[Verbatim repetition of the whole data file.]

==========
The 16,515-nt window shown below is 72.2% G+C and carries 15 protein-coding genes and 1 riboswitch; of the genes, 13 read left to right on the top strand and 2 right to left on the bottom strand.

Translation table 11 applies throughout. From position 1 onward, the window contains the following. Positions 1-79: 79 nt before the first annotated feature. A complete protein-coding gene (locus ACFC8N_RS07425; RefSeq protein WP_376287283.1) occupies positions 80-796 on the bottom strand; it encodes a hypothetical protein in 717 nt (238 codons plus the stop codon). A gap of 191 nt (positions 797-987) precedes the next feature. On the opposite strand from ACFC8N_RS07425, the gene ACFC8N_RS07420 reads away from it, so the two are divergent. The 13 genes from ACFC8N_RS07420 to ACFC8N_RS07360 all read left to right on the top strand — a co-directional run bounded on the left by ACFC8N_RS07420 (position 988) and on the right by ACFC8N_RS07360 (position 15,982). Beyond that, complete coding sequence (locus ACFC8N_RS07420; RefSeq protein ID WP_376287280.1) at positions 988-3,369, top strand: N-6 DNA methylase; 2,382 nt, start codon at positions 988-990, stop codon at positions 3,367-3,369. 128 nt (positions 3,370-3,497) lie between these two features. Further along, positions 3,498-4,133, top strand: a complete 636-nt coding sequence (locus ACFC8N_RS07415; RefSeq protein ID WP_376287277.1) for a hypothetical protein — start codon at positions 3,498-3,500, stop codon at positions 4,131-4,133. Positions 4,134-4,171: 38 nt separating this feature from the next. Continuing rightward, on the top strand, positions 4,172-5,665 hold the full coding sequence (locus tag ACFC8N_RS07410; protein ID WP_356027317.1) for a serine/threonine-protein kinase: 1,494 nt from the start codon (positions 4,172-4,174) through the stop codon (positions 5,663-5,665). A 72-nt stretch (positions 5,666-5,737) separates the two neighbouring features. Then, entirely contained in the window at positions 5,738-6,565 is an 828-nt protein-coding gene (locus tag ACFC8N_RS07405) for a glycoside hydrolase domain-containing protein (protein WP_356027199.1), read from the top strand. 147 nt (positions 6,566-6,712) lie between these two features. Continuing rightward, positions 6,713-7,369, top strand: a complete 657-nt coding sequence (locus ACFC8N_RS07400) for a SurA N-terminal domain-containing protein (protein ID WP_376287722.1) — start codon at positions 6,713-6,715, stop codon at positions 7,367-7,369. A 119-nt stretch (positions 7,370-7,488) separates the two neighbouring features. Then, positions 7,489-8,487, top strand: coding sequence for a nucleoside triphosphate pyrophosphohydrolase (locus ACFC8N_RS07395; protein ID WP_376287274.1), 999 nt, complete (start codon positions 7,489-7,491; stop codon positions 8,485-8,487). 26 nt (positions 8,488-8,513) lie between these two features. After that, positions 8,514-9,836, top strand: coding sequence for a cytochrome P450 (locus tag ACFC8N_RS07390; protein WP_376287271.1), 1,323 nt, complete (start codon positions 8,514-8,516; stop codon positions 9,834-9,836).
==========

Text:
The 16,515-nt window shown below is 72.2% G+C and carries 15 protein-coding genes and 1 riboswitch; of the genes, 13 read left to right on the top strand and 2 right to left on the bottom strand.

Translation table 11 applies throughout. From position 1 onward, the window contains the following. Positions 1-79: 79 nt before the first annotated feature. A complete protein-coding gene (locus ACFC8N_RS07425; RefSeq protein WP_376287283.1) occupies positions 80-796 on the bottom strand; it encodes a hypothetical protein in 717 nt (238 codons plus the stop codon). A gap of 191 nt (positions 797-987) precedes the next feature. On the opposite strand from ACFC8N_RS07425, the gene ACFC8N_RS07420 reads away from it, so the two are divergent. The 13 genes from ACFC8N_RS07420 to ACFC8N_RS07360 all read left to right on the top strand — a co-directional run bounded on the left by ACFC8N_RS07420 (position 988) and on the right by ACFC8N_RS07360 (position 15,982). Beyond that, complete coding sequence (locus ACFC8N_RS07420; RefSeq protein ID WP_376287280.1) at positions 988-3,369, top strand: N-6 DNA methylase; 2,382 nt, start codon at positions 988-990, stop codon at positions 3,367-3,369. 128 nt (positions 3,370-3,497) lie between these two features. Further along, positions 3,498-4,133, top strand: a complete 636-nt coding sequence (locus ACFC8N_RS07415; RefSeq protein ID WP_376287277.1) for a hypothetical protein — start codon at positions 3,498-3,500, stop codon at positions 4,131-4,133. Positions 4,134-4,171: 38 nt separating this feature from the next. Continuing rightward, on the top strand, positions 4,172-5,665 hold the full coding sequence (locus tag ACFC8N_RS07410; protein ID WP_356027317.1) for a serine/threonine-protein kinase: 1,494 nt from the start codon (positions 4,172-4,174) through the stop codon (positions 5,663-5,665). A 72-nt stretch (positions 5,666-5,737) separates the two neighbouring features. Then, entirely contained in the window at positions 5,738-6,565 is an 828-nt protein-coding gene (locus tag ACFC8N_RS07405) for a glycoside hydrolase domain-containing protein (protein WP_356027199.1), read from the top strand. 147 nt (positions 6,566-6,712) lie between these two features. Continuing rightward, positions 6,713-7,369, top strand: a complete 657-nt coding sequence (locus ACFC8N_RS07400) for a SurA N-terminal domain-containing protein (protein ID WP_376287722.1) — start codon at positions 6,713-6,715, stop codon at positions 7,367-7,369. A 119-nt stretch (positions 7,370-7,488) separates the two neighbouring features. Then, positions 7,489-8,487, top strand: coding sequence for a nucleoside triphosphate pyrophosphohydrolase (locus ACFC8N_RS07395; protein ID WP_376287274.1), 999 nt, complete (start codon positions 7,489-7,491; stop codon positions 8,485-8,487). 26 nt (positions 8,488-8,513) lie between these two features. After that, positions 8,514-9,836, top strand: coding sequence for a cytochrome P450 (locus tag ACFC8N_RS07390; protein WP_376287271.1), 1,323 nt, complete (start codon positions 8,514-8,516; stop codon positions 9,834-9,836).